Banning mining in Zamfara, Kano

Following the resurgence of banditry and killings in Zamfara State, the Federal Government, in obvious but inexplicable exasperation, decided to place a temporary ban on mining activities in the state last week. It also extended the same measure to Kano State. Curiously, the Defence Minister, Mr. Munir Dan-Alli, had talked tough earlier, claiming that some top traditional rulers in the communities in the state were helping bandits to perpetrate criminal activities and warning that the armed forces would go after “any person or group of persons who choose to connive or sympathise with bandits to perpetrate crimes against law-abiding citizens.”

Unable to curb banditry, the Federal Government asked the miners to pack their luggage and leave even though mining is a critical sector of the economy earning sizable foreign exchange. With its poor record in enforcement though, it remains to be seen how the Federal Government hopes to enforce the ban. Instructively, the Minister of State for Mines and Steel Development, Abubakar Bwari, had recently observed that two years ago, licensed miners doing their legitimate businesses in Zamfara State suspended mining activities and left due to banditry and other criminal activities that posed serious threats to their lives and investments. Although what is left in the affected states is artisanal mining, it has at least offered a livelihood to people. The ban on mining activities in Kano and Zamfara states may force the miners to relocate to places that can accommodate them. After all, they cannot starve.

According to Bwari, intelligence reports found a nexus between mining and banditry and other criminal activities in the affected states and this forced the government to pronounce a ban on mining. But if the minister expected this to suffice as a justification for the ban, he was grossly mistaken. The statement merely confirmed the Federal Government’s ineptitude. Over a million Nigerians are currently making a living from artisanal mining and suspending their livelihood, even temporarily, is bound to have deleterious effects on the socioeconomic landscape. Surely, the country is not prepared for another round of discontent and upsurge in crime that would worsen an already awful situation. It is easy to see that while exporting banditry and allied crimes to other areas may not be part of the government’s plans, this could be the result of the government’s action.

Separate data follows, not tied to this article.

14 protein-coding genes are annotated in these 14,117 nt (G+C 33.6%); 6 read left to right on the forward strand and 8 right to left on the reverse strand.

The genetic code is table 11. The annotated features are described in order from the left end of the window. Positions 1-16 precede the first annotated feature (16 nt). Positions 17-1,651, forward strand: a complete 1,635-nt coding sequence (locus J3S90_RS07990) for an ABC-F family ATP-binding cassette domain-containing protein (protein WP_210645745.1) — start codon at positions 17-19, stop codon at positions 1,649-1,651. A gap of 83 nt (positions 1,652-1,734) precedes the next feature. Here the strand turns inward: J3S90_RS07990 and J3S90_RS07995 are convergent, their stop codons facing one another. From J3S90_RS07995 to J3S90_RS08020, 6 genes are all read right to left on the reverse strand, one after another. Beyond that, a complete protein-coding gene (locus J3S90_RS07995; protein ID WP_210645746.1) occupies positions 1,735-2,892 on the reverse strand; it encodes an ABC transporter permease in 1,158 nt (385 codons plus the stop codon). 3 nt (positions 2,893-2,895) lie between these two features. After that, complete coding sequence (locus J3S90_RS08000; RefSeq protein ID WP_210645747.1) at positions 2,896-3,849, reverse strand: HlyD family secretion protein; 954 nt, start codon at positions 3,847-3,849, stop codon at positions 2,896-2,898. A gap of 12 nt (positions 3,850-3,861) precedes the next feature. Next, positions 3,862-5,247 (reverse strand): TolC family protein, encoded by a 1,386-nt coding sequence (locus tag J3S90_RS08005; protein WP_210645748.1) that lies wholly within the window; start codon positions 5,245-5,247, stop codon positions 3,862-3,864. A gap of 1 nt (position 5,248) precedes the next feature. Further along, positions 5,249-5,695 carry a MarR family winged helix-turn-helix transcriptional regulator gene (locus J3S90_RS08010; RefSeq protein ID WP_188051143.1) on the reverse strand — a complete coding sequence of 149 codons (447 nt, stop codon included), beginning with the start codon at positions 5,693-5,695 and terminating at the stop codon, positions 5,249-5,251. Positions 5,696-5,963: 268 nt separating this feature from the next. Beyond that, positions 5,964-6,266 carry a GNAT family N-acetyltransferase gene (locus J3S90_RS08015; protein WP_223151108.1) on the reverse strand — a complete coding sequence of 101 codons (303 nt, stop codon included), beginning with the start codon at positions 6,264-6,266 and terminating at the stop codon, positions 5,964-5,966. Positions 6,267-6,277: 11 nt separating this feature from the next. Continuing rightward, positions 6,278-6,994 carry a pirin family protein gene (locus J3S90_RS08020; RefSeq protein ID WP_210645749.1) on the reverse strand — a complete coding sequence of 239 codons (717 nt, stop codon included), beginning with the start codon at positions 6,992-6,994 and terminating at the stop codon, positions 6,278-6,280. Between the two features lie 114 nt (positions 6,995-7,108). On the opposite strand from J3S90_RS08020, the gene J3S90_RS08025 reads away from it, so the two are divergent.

The ban actually revealed a government that was momentarily out of its depths taking a hurried decision on a critical matter. Already, curbing illegal mining is apparently beyond the capacity of the government. Thus, only the bandits threatening illegal miners pose a threat to them, not the government and its security agencies. This is a sad commentary on the disposition of the government to its mandate. If the licensed miners abandoned their equipment on the mining sites due to security lapses and in order to avoid being kidnapped, killed or made to lose their investments, why then does the government keep making a fuss about Foreign Direct Investment? Is the government admitting that the bandits are invincible and beyond state power?

Shutting down a critical sector of the economy due to banditry is clearly not acceptable. Such a response undermines the sovereignty of the country. It was a show of exasperation that is bound to resonate poorly with investors and further worsen the country’s economy which is already haemorrhaging from inept management.